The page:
In case of a possible malfunction in the cleaning process, the heat exchanger tubes can be directly damaged by the escaping steam. A cleaning process usually takes between 3 and 5 minutes and the intervals vary between 4 and 8 hours depending on requirements. As each cleaning process of a sootblower leads to a certain abrasion and erosion of the heat exchanger tubes, sootblowing processes are carried out as seldom as possible, although this does not allow the boiler to remain permanently at the best possible operating point.
Fig. 4: Left side a principle of a movable sootblower, right side example of an executed unit
Source: Clyde Bergemann
Shot cleaning systems are only used for convective heating surfaces in vertical flue gas passes, in which the heating surfaces are arranged perpendicular to the flue gas flow and are applicable only at low flue gas and tube temperatures. The tube bundles are impinged with small metal balls and thus cleaned from deposits. During this process, approx. 200 balls of 4 to 6 mm diameter per square meter cross-section per second are distributed as evenly as possible. After discharge from the boiler hopper, the balls are separated from the ashes by a sieve. At certain types of ash, a proper separation can be difficult. The balls are returned pneumatically or mechanically to the feeding device on the boiler roof for refeeding. This can lead to severe abrasion and corresponding maintenance requirements. In order to reduce the abrasive and erosive attack on the heat exchanger tubes, protective shells or «dummy tubes» are often installed, which however, must be replaced regularly. Shot cleaning can generally cope with lower peaks of deposits than the soot blowers, therefore the cleaning process must stay permanently in operation.
Fig. 5: Principle of a shot cleaning system
Source: Left side graphics: Thomè-Kozmiensky, Thermal waste treatment, EF Verlag;
right side: execution in a plant by Messrs. Wuerz
Sonic cleaning system
Sonic cleaning with low-frequency sound waves between 70 and 270 Hz generates an acoustic pressure which propagates into the interior of the boiler. The sound waves are generated by means of compressed air acting on a membrane. Such sound waves create a spatial vibration of the boiler internals for about 20 to 30 seconds, which allows loose deposits to loosen and fall off. The field of application is usually limited to low flue gas temperatures, as the cleaning effect is mostly too low at higher temperatures and stronger caking. The interval range varies between 1 and 4 hours, depending on the requirements. Attention must be paid to a resonance superposition. The noise level as well as the vibration effect on other plant components must be considered in the design.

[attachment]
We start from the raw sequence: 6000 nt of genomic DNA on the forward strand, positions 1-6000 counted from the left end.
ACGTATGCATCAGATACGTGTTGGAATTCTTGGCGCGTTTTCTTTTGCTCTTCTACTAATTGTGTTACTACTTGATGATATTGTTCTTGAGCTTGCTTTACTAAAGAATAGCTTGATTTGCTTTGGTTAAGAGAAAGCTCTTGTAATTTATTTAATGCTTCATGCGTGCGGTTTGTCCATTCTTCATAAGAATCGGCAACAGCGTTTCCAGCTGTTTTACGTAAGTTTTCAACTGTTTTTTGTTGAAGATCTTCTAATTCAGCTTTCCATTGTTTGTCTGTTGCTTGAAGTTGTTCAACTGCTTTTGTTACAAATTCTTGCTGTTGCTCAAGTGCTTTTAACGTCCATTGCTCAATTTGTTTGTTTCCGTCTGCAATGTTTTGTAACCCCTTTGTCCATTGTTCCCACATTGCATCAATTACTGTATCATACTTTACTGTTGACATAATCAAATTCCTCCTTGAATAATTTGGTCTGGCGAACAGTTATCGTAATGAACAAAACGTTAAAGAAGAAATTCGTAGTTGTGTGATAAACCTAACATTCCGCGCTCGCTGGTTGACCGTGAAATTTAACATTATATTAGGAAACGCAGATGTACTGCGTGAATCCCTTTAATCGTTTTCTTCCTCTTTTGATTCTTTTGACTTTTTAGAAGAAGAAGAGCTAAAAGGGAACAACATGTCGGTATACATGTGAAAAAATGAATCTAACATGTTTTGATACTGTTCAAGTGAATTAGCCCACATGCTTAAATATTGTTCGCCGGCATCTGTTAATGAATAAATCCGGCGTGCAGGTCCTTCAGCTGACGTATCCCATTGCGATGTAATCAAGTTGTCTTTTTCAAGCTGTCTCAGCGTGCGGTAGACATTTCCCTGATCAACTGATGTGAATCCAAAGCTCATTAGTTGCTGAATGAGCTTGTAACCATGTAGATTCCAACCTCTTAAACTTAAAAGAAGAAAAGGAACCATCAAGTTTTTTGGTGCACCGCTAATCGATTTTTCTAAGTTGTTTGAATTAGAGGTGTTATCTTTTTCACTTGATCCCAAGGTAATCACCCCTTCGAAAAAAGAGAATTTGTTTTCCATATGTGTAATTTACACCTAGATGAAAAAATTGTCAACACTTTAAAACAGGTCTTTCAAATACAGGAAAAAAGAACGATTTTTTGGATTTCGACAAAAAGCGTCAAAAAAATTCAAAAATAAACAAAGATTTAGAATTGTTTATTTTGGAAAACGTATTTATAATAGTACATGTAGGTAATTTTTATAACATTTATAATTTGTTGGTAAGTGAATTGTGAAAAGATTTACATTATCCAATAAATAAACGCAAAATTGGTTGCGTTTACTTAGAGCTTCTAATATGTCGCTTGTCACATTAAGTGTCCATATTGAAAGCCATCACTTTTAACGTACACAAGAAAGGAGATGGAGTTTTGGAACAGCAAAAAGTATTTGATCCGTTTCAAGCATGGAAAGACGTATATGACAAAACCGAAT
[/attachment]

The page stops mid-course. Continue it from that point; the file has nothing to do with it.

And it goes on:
Fig. 6: Principle of a sound wave cleaning system
Source: Wikipedia, Example of execution by Prismasonics
Shock Pulse Generator (SPG)
By means of isochoric combustion of a few grams of natural gas and oxygen in a pressure-resistant vessel, a small amount of combustion gas under high pressure is produced, which is suddenly let into the space between the tube bundles of the boiler. This shock wave induces a destructive sound wave in the caking, creates a brief local suction and causes a short time vibration of the ash-adhered tubes. Due to the spatial spread of this impulse, the entire interior of the boiler is cleared of deposits, even in the opposite direction to the flue gas flow. This boiler-friendly cleaning process prevents any damage to the inner boiler parts due to such cleaning processes. The pulse has a duration in the millisecond-range and the intervals between the pulses vary between 1 and 4 hours in practice, depending on requirements. The minimum shock pulse interval is 2 minutes and is periodically used during the so-called mixed operation to perform intensive cleaning phases from time to time between the normal cleaning phases. The system is as well very suitable for cleaning of finned tubes.
Fig. 7: Principle of the SPG, right an application in the plant
Source: Explosion Power GmbH